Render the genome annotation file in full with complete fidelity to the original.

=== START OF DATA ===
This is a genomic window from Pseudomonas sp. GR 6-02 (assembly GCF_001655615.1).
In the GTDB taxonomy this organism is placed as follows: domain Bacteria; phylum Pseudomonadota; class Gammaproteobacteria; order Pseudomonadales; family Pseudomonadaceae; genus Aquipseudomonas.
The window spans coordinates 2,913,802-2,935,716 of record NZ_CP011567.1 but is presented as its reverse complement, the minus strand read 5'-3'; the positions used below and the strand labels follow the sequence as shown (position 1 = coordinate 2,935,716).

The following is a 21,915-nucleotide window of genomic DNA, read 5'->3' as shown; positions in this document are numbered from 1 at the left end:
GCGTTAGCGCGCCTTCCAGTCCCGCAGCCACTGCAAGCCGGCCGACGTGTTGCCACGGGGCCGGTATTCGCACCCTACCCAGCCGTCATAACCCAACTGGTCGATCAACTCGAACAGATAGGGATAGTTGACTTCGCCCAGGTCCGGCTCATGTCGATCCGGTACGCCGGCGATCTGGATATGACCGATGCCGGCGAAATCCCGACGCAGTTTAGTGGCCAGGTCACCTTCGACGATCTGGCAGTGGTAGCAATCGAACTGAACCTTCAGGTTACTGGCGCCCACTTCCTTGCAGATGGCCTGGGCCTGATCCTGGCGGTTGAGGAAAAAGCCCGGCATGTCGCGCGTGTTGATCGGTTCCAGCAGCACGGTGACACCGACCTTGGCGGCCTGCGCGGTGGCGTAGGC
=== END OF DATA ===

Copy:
This is a genomic window from Pseudomonas sp. GR 6-02 (assembly GCF_001655615.1).
In the GTDB taxonomy this organism is placed as follows: domain Bacteria; phylum Pseudomonadota; class Gammaproteobacteria; order Pseudomonadales; family Pseudomonadaceae; genus Aquipseudomonas.
The window spans coordinates 2,913,802-2,935,716 of record NZ_CP011567.1 but is presented as its reverse complement, the minus strand read 5'-3'; the positions used below and the strand labels follow the sequence as shown (position 1 = coordinate 2,935,716).

The following is a 21,915-nucleotide window of genomic DNA, read 5'->3' as shown; positions in this document are numbered from 1 at the left end:
GCGTTAGCGCGCCTTCCAGTCCCGCAGCCACTGCAAGCCGGCCGACGTGTTGCCACGGGGCCGGTATTCGCACCCTACCCAGCCGTCATAACCCAACTGGTCGATCAACTCGAACAGATAGGGATAGTTGACTTCGCCCAGGTCCGGCTCATGTCGATCCGGTACGCCGGCGATCTGGATATGACCGATGCCGGCGAAATCCCGACGCAGTTTAGTGGCCAGGTCACCTTCGACGATCTGGCAGTGGTAGCAATCGAACTGAACCTTCAGGTTACTGGCGCCCACTTCCTTGCAGATGGCCTGGGCCTGATCCTGGCGGTTGAGGAAAAAGCCCGGCATGTCGCGCGTGTTGATCGGTTCCAGCAGCACGGTGACACCGACCTTGGCGGCCTGCGCGGTGGCGTAGGC